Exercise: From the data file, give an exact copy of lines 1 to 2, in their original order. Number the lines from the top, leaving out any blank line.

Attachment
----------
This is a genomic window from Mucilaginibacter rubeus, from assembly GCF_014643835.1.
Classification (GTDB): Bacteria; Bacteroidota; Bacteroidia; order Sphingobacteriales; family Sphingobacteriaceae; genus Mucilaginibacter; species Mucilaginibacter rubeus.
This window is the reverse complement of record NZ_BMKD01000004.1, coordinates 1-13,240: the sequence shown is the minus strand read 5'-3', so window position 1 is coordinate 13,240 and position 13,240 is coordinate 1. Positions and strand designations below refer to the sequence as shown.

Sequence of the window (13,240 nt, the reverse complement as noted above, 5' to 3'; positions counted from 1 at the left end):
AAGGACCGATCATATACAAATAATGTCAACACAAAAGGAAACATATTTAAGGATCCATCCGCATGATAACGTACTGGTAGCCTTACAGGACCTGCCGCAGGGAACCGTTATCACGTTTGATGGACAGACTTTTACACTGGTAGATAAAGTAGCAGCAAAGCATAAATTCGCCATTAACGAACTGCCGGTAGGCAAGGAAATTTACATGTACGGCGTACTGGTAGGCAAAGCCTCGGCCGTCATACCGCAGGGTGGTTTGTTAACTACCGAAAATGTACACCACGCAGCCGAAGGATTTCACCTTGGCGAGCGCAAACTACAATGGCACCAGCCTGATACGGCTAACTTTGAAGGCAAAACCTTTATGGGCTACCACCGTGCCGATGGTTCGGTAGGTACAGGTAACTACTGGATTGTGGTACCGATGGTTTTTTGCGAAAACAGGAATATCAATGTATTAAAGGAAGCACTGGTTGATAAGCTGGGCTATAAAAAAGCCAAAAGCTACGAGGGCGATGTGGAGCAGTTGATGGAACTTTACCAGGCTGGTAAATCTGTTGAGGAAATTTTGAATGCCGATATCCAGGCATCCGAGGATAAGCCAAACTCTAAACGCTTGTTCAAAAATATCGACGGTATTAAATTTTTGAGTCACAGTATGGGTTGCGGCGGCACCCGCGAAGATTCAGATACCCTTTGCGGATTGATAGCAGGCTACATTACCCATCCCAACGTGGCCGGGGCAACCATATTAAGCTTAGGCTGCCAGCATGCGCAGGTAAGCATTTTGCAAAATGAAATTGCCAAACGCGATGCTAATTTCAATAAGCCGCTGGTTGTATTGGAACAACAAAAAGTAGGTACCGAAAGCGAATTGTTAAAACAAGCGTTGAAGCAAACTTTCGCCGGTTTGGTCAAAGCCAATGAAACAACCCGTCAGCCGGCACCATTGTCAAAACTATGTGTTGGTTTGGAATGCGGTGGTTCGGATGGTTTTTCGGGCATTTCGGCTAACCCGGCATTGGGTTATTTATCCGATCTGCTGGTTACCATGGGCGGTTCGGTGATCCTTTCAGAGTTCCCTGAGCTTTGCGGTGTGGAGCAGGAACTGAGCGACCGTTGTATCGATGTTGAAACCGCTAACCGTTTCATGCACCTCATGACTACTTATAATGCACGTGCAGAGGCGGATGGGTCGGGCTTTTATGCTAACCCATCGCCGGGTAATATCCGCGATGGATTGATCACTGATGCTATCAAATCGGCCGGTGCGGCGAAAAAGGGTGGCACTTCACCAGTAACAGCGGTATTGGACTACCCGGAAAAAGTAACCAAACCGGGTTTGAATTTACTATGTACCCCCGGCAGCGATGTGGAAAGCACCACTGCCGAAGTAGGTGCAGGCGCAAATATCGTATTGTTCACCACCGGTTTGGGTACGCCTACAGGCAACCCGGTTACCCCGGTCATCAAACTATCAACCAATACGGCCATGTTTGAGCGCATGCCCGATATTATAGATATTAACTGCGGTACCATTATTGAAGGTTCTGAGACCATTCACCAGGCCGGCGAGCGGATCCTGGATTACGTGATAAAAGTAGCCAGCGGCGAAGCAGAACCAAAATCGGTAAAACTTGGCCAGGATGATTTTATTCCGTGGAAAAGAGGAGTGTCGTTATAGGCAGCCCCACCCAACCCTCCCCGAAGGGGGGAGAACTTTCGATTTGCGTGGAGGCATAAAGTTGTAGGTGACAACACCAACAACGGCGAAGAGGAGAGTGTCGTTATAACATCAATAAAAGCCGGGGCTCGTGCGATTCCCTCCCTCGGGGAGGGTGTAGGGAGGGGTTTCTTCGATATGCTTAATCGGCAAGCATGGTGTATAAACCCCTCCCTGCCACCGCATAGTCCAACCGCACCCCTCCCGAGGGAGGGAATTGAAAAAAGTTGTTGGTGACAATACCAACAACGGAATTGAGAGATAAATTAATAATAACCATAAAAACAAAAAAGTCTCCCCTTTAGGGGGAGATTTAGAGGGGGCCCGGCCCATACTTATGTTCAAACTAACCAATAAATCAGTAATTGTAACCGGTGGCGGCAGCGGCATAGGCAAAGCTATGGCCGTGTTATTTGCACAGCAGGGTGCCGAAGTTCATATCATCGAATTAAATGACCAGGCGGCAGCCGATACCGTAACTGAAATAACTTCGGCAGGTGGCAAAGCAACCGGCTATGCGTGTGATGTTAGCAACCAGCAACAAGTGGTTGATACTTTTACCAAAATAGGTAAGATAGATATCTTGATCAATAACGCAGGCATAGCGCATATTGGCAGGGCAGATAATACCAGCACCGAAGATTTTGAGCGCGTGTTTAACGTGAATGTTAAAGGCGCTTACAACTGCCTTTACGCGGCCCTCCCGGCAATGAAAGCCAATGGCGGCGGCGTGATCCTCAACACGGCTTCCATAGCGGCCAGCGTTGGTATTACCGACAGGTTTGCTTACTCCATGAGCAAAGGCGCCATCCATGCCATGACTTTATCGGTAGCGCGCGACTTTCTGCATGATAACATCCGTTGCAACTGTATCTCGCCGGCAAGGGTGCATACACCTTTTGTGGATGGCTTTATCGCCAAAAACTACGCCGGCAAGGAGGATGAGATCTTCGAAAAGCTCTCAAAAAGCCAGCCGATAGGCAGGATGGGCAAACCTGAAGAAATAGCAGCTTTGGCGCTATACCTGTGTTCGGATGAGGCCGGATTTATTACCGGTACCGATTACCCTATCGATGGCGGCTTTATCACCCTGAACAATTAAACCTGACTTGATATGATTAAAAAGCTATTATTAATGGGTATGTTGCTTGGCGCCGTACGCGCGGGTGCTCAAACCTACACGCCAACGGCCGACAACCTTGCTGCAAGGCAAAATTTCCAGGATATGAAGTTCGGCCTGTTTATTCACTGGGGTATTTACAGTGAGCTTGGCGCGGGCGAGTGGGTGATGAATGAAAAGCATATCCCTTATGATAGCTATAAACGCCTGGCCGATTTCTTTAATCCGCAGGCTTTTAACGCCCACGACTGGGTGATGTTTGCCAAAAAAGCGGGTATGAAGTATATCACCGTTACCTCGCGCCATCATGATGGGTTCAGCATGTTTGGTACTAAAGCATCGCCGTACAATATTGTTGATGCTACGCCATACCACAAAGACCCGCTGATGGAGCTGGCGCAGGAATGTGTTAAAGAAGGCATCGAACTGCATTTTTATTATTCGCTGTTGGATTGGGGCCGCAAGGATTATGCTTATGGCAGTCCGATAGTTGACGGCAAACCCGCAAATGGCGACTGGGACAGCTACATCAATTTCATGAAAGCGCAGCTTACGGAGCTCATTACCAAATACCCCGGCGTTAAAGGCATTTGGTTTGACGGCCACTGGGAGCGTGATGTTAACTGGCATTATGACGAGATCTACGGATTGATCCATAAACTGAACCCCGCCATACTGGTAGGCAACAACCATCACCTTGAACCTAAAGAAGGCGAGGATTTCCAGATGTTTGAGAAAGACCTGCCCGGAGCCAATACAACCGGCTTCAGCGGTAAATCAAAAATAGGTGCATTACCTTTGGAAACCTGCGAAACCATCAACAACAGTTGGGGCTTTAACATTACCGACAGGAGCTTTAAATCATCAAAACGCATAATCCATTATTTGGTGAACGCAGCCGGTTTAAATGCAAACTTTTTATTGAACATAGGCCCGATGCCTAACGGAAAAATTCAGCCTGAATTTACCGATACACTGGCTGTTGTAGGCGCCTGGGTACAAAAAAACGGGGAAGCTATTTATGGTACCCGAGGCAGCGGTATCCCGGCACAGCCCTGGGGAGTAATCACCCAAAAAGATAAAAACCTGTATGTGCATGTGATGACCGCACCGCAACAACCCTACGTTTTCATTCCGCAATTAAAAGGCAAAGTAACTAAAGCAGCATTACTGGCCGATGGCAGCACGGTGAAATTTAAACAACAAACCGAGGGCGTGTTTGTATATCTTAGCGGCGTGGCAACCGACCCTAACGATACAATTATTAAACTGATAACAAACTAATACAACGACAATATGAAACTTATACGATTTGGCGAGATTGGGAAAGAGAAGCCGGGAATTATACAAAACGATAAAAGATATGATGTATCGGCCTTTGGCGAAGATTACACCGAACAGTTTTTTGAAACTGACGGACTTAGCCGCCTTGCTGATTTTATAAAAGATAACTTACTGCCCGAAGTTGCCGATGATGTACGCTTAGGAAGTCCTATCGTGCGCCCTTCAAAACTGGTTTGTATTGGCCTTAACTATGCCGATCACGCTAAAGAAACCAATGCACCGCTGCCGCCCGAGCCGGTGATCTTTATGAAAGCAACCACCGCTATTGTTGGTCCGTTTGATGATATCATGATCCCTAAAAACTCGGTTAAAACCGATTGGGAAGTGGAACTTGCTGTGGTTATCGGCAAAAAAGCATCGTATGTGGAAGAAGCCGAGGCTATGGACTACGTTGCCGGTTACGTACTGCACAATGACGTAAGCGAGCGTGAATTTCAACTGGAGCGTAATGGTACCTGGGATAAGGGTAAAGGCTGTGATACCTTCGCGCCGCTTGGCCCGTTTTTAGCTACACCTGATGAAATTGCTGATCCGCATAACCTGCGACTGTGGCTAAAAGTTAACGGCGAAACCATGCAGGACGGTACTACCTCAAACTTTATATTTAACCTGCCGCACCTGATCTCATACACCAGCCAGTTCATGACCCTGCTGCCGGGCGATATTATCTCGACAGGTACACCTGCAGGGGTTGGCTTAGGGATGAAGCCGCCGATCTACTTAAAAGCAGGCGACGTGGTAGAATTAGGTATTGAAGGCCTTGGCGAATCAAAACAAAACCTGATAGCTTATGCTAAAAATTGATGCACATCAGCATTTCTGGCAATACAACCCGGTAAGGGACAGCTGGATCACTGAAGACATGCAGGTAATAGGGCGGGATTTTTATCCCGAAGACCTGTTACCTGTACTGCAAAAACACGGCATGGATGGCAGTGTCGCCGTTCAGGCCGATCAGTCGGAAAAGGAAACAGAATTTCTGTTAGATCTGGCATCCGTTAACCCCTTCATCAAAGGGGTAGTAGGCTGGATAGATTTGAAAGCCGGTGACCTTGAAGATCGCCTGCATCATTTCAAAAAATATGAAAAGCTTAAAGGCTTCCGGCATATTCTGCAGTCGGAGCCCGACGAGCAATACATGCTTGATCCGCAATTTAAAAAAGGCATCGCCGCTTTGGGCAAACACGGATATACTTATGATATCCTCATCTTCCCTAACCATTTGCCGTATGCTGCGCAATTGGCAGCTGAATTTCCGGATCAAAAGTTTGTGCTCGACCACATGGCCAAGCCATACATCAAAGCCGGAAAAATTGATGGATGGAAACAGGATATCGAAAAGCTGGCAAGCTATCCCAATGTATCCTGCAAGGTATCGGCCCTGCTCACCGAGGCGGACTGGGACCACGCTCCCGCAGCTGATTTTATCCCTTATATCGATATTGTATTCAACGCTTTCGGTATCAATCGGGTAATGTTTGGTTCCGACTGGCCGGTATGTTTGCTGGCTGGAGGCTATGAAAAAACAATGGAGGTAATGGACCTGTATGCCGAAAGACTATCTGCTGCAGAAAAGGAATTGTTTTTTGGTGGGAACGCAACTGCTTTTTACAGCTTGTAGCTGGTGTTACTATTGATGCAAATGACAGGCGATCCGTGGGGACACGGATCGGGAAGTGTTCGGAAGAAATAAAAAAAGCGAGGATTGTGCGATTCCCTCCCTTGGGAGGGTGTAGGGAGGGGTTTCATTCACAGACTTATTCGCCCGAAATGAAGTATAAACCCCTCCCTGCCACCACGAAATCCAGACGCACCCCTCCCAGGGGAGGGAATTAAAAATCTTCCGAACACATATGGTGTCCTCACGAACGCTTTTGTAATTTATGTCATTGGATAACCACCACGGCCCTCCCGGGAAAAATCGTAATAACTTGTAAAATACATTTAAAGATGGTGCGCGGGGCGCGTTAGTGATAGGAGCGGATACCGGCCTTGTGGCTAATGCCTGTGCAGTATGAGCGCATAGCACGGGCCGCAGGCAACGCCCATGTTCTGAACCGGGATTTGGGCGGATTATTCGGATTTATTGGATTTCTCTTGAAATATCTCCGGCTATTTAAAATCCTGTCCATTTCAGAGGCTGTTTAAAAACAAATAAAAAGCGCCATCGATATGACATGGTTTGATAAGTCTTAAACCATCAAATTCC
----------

This is a genomic window from Mucilaginibacter rubeus, from assembly GCF_014643835.1.
Classification (GTDB): Bacteria; Bacteroidota; Bacteroidia; order Sphingobacteriales; family Sphingobacteriaceae; genus Mucilaginibacter; species Mucilaginibacter rubeus.